Errors that are relative to the actual value are calculated relative to the currently applied signal. This includes, for instance, the temperature dependency of sensitivity (TCS), creep, or even the tolerance of a calibration that may have been performed.

When evaluating an error, the individual errors are added geometrically, i.e. a significant improvement in measurement accuracy can only be achieved if the largest individual errors are improved. In many cases, TCzero , linearity, and hysteresis are of vital importance. Since these errors – as elaborated above – are relative to the full-scale value, i.e. the output signal at full utilization of the nominal (rated) force, any improvement of these parameters will be particularly effective, also enabling the force transducer to be used in the so-called partial load range, i.e. utilizing only a partial range of the nominal (rated) force

C10 from HBM expands the application options

HBM has thoroughly re-engineered the C10, working specifically on full-scale value-related errors. The temperature effect on the force transducers has always been very small, but considerable improvements have been achieved in terms of linearity and hysteresis. Creep tolerance has also been reduced once again.

Linearity error (in ppm)

Capacity

previous

new

Improvement

2,5 kN30020033%
5 kN30020033%
10 kN30020033%
25 kN40025038%
50 kN40035013%
100 kN40035013%
250 kN40035013%
500 kN40035013%
1 MN60050017%

 

Hyteresis (in ppm)

Capacity

previous

new

Improvement

2,5 kN30020033%
5 kN30020033%
10 kN30020033%
25 kN40030025%
50 kN4004000%
100 kN50040020%
250 kN50040020%
500 kN50040020%
1 MN60050017%

Creep (30 min) in ppm

Capacity

previous

new

Improvement

2,5 kN40020050%
5 kN40020050%
10 kN40020050%
25 kN25020020%
50 kN25020020%
100 kN25020020%
250 kN25020020%
500 kN25020020%
1 MN25020020%

What are the practical impacts of these benefits?

The diagram shows a typical measuring task:

  • Measurement time: 30 min
  • Temperature change: 10 °C
  • Sensor: C10/25KN
  • The sensor has been loaded up to the rated force

The diagram shows measurement uncertainty as a function of the measuring force. Re-engineering has had a notable positive impact—the usable measuring range has been significantly increased with the same, arbitrarily determined measurement uncertainty.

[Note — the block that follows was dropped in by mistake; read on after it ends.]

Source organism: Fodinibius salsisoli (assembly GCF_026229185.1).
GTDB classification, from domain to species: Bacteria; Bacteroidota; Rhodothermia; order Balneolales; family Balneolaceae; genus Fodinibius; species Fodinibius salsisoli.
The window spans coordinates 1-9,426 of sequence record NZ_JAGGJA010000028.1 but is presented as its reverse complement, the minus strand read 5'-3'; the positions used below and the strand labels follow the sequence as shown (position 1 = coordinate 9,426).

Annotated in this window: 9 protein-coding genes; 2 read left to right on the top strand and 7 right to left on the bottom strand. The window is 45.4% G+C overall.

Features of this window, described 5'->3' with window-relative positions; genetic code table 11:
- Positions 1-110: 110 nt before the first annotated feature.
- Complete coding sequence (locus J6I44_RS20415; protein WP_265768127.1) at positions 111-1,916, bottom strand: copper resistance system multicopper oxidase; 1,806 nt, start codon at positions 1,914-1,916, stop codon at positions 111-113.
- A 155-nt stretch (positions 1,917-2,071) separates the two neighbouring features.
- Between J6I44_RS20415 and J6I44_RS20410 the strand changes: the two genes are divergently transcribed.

The figure below argues further in favor of precise force measurement: The force to be measured for quality control purposes is shown on the X-axis. The number of produced parts is indicated on the Y-axis. We get a Gaussian or normal distribution of the produced parts. Green lines, indicating the permissible tolerances, can be found in the diagrams. The measurement uncertainty of the force measurement chain can be seen to the left and right of these limits in red.


Fig. 2: Monitoring a process with a force measurement system with high and low accuracy.

The transducer's measurement accuracy needs to be assessed to enable the process to be evaluated. To implement an OK/NOK evaluation, the components may only be evaluated as OK when they lie within the target range minus the measurement tolerance (visualized by the blue hatched lines in the diagram).

It becomes obvious that the number of acceptable parts increases with increasing measurement accuracy. In other words, the number of parts to be rejected is also dependent on the measurement accuracy of the force measurement chain.

Modern force transducers such as the C10, S2M, S9M, or U10M from HBM achieve high levels of accuracy, well beyond the class standard, above all with regard to the full-scale value-dependent influencing factors on the measurement uncertainty. This enables a measurement chain to be used in a partial load range, and thereby significantly increase tolerance against overloads. This ensures improved reliability. Above all, it is the minimal effect of temperature on the zero point that makes it possible to use the same sensor for various measurement ranges or to increase the percentage of acceptable parts due to the high precision that can be achieved.